How to Make Slime: 4 Easy DIY Slime Recipes to Try At Home

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My 4.5-year-old is obsessed with slime (also known as silly putty, flubber, or gak). Thankfully at her age she is relatively neat with it and I almost regard it as a clean activity in the same way play dough is. Here are four DIY slime recipes we have tried so far at home:

1. Slime with glue + borax

slime

I honestly favour slime recipes that use glue and borax. This combination results in lovely elasticky slime that is great to stretch and mould, comes cleanly off the hands, and lasts a long time.

To make this slime, you need:

  • 1/2 cup white PVA glue
  • 3 tablespoons water
  • 1/4 teapsoon of borax dissolved in 1 tablespoon of warm water
  • Optional: Food colouring/paint, glitter, foam beads etc

Mix the glue with a few drops of food colouring or paint and the water. Slowly start adding the borax mixture, stirring with a spoon as you go. When it starts clumping, you can get your hands in there and knead it until it comes cleanly off the bowl. If it is feeling sticky and is not coming cleanly off your hands, add a little more borax water to it. After playing, keep the slime in an airtight container. If you remember to put it away after each play and do not leave it to dry out for extended periods, it can last for months!​

galaxy slime

“Galaxy slime” made by mixing a glittery white slime (no colour) with a glittery purple slime

2. Slime with shampoo + cornstarch (no borax)

In some countries, you can’t buy borax off the shelf. A friend who lived in such a country asked whether I’ve tried to do a shampoo/cornstarch recipe and I said no, but I was willing to give it a shot! So she sent me the recipe to try. By the way, cornstarch is also know as cornflour, as it is in Australia.

Shampooslime

The original recipe called for:

  • 2 1/4 cups cornstarch
  • 1/2 cup shampoo
  • Food colouring
  • 6-9 tablespoons water

I thought that was a lot though so we scaled down the recipe to make a smaller batch. You’re meant to combine the shampoo, cornstarch, and food colouring until crumbly, then mix in water one tablespoon at a time until gooey. 

Shampooslime2

The end result felt like a thick oobleck (which is cornstach + water). It acts like oobleck in that it is a non-Newtonian fluid. You could squeeze it into a ball, then release it and watch it drip/melt down your fingers. It was a little messy to make though (as evidenced in the previous pic) and the more we played with it, the more it dried out and became a little powdery. I guess if you wanted to keep it for further play, you would have to add water to make it sticky again. Honestly we weren’t too keen on it so we just put it aside to dry out until solid, after which we cracked it up into little pieces for some fun sensory play (looks like little candy pieces and the kids can pour and scoop it and pretend to cook with it).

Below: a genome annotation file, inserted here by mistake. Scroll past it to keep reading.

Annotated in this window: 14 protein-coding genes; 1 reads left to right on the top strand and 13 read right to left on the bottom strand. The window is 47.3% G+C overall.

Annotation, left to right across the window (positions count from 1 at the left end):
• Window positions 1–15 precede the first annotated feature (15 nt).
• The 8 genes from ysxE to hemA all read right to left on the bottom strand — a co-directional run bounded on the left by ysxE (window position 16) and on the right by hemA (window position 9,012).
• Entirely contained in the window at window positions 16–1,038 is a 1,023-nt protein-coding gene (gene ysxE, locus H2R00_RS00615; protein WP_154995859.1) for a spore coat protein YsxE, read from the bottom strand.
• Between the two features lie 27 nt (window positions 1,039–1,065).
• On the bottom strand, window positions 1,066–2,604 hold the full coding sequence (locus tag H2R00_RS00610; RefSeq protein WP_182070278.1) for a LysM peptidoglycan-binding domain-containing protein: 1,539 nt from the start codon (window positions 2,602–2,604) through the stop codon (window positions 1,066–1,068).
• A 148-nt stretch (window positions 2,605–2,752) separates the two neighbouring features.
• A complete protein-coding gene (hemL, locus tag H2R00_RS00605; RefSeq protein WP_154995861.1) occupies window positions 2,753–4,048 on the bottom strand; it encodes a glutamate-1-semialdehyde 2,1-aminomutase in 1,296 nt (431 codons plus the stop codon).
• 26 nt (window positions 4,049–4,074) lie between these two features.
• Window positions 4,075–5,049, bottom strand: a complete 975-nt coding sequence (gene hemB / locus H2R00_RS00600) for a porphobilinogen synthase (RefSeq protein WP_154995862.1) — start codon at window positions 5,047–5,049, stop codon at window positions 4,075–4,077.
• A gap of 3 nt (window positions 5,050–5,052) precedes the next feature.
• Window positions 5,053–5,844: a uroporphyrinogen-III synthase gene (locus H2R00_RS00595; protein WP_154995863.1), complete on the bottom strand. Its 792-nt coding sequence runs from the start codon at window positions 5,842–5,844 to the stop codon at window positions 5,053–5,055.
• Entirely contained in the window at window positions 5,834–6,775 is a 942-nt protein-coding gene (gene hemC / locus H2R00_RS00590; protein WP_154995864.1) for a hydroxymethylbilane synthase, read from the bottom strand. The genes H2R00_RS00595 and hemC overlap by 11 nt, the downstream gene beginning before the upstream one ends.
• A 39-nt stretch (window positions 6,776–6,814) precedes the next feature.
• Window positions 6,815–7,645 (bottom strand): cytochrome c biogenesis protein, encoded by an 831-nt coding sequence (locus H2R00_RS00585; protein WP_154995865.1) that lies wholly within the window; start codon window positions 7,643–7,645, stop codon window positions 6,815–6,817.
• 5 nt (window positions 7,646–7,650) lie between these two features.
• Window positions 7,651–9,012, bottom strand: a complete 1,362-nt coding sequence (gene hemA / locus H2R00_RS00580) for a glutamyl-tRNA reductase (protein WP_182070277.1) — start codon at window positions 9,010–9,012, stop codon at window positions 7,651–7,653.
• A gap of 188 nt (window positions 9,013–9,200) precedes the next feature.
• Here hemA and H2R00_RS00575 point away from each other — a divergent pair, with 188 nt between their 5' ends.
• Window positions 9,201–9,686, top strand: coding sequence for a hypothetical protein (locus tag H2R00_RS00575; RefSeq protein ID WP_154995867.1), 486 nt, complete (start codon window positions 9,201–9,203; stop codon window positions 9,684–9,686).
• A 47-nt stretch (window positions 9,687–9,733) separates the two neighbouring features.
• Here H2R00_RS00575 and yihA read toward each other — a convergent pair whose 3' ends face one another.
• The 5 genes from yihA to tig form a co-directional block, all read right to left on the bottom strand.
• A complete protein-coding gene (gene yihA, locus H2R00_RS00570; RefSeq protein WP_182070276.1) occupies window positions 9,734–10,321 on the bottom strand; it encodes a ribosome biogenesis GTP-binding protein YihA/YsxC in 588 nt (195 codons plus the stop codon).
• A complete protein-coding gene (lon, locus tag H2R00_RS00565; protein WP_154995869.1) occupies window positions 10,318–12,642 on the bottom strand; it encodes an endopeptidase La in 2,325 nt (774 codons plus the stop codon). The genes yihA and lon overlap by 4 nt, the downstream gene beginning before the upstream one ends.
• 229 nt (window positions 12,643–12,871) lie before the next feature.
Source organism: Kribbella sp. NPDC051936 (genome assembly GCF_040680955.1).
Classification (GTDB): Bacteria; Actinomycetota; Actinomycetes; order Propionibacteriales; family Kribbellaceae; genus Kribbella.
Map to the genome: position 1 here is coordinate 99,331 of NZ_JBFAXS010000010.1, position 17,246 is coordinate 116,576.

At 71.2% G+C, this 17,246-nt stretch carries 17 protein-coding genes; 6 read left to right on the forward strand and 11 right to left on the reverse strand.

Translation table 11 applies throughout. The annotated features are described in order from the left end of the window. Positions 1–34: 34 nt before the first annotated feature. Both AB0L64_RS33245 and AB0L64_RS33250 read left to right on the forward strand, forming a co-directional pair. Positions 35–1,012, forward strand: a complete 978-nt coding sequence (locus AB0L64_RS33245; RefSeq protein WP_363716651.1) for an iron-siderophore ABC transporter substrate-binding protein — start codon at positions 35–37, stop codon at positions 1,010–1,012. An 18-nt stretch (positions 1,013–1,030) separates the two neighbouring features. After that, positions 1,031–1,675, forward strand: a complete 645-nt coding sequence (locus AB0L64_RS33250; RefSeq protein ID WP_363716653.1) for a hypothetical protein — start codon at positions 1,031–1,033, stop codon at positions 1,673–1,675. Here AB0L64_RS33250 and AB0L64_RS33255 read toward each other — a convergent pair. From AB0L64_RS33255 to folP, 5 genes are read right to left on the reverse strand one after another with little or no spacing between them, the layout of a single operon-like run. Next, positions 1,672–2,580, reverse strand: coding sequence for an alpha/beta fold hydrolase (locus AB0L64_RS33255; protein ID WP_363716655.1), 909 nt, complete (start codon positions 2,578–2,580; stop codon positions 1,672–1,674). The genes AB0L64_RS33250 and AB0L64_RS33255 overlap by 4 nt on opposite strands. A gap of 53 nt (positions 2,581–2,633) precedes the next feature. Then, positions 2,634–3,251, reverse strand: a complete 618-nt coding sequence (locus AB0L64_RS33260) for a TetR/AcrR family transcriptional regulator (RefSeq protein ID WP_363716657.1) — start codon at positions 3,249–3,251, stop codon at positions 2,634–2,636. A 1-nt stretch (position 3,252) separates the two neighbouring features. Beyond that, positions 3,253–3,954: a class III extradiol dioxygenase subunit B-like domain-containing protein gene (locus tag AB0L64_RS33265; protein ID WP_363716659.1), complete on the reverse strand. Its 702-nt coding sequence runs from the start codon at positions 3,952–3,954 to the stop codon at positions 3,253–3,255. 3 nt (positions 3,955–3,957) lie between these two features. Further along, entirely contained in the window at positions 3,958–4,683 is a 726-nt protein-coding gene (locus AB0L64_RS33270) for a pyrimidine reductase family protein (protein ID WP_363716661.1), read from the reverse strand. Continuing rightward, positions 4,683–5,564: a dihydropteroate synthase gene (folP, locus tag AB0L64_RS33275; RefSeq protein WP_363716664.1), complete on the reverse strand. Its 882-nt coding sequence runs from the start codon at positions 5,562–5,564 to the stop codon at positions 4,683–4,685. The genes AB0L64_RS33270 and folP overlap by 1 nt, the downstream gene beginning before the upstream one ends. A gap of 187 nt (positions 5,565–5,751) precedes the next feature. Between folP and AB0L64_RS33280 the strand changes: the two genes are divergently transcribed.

One thing is for sure though- shampoo slimes smells AH-MAY-ZING!

3. Slime with contacts lens solution

Another alternative to using pure borax is contact lens solution which contains boric acid (be sure to check the ingredients). This is a great cheap option for those who already use contact lens.

Contactsolutionslime

What you need:

  • 1/2 cup white glue
  • 1/2 cup water
  • 1/2 teaspoon baking soda
  • 1 tablespoon contact lens solution
  • Optional: Food colouring/paint, glitter, foam beads etc

Mix all the ingredients in the bowl with a spoon until it comes cleanly off the bowl and your hands. If too sticky, add more contact lens solution. The end result is lovely smooth slime that is just as good as recipes that call for pure borax powder.

Contactsolutionslime2

4. Fluffy slime with shaving cream/foam

Okay so this doesn’t look very fluffy in the photos below but I promise you it did feel that way initially. By the time I got round to taking the photos I think all the kneading and playing took out the fluff factor and made it appear more like regular slime. My daughter chose to add red food colouring and I thought it really just looked like a big wad of chewing gum in the end.

shavingcreamslime

What you need:

  • 1/2 cup shaving cream/foam
  • 1/2 cup white glue
  • 1/2 teaspoon baking soda
  • 1 tablespoon contact lens solution
  • Optional: Food colouring/paint

Mix all the ingredients together with the contact lens solution being last and watch your slime come together! Add more contact lens solution if it’s too sticky for your liking. The fluffiness of the shaving cream/foam makes this a lovely sensory activity for the kids. We used a cheapo shaving cream though and it just had a strong citrusy fragrance that was quite overpowering in a not-so-good kind of way! With this slime we ended up making slime bubbles (use a straw to blow it up) and moulding it around her LOL Surprise Dolls as clothes.

shavingcreamslime2

Have fun making slime and remember this very important tip: SLIME COMES OFF CLOTHES/CARPET/HAIR WITH THE HELP OF WHITE VINEGAR.

 

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